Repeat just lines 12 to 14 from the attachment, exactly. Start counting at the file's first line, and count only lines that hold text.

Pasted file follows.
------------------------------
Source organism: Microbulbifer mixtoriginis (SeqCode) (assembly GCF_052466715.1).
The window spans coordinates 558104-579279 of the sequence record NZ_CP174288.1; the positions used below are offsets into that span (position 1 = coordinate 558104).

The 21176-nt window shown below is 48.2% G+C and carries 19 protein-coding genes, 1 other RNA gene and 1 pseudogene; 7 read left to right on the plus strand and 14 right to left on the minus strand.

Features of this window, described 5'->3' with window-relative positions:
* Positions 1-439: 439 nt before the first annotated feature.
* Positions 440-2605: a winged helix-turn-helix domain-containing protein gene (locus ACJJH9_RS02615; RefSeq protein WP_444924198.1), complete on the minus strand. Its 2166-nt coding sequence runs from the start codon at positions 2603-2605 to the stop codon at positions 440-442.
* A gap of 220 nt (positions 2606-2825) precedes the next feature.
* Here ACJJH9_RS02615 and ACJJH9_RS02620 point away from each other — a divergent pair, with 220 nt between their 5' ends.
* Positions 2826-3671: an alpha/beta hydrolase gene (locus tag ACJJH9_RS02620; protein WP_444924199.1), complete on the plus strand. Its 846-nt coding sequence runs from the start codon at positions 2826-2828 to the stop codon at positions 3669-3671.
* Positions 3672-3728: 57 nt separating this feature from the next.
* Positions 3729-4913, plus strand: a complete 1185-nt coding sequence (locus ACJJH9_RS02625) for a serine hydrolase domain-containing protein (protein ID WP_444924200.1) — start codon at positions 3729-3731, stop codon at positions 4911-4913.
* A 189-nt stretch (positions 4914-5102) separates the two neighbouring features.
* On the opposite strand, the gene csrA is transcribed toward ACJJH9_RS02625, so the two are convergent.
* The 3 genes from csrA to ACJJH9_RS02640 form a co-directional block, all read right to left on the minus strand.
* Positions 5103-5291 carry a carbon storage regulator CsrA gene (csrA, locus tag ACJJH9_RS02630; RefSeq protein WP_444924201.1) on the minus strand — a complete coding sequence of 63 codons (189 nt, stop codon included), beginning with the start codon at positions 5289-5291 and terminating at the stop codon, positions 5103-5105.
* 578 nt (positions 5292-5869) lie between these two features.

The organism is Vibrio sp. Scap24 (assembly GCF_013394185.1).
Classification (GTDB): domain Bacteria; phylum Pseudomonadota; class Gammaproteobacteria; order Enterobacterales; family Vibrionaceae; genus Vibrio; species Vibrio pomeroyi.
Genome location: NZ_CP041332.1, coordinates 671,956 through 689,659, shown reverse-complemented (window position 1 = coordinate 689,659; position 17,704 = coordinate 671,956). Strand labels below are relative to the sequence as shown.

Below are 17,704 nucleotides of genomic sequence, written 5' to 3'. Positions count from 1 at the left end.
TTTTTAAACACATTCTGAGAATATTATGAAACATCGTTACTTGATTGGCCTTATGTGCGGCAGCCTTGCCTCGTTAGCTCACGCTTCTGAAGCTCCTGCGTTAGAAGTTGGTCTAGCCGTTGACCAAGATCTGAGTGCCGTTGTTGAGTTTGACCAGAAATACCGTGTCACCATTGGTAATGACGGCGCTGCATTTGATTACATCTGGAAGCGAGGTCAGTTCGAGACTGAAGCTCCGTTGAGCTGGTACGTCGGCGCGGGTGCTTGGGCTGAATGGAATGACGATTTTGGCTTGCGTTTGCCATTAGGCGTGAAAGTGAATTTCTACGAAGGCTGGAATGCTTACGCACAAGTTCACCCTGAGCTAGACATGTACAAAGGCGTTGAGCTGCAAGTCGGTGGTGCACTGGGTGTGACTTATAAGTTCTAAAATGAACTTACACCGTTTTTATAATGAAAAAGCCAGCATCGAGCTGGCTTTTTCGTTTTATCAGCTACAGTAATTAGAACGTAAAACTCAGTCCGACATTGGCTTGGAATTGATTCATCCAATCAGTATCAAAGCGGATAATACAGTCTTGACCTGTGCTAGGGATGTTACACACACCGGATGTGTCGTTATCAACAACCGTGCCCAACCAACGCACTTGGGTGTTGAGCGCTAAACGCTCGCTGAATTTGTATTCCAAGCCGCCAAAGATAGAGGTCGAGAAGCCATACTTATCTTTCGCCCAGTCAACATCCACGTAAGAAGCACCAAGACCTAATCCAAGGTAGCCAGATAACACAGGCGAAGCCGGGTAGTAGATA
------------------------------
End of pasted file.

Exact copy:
* A 189-nt stretch (positions 4914-5102) separates the two neighbouring features.
* On the opposite strand, the gene csrA is transcribed toward ACJJH9_RS02625, so the two are convergent.
* The 3 genes from csrA to ACJJH9_RS02640 form a co-directional block, all read right to left on the minus strand.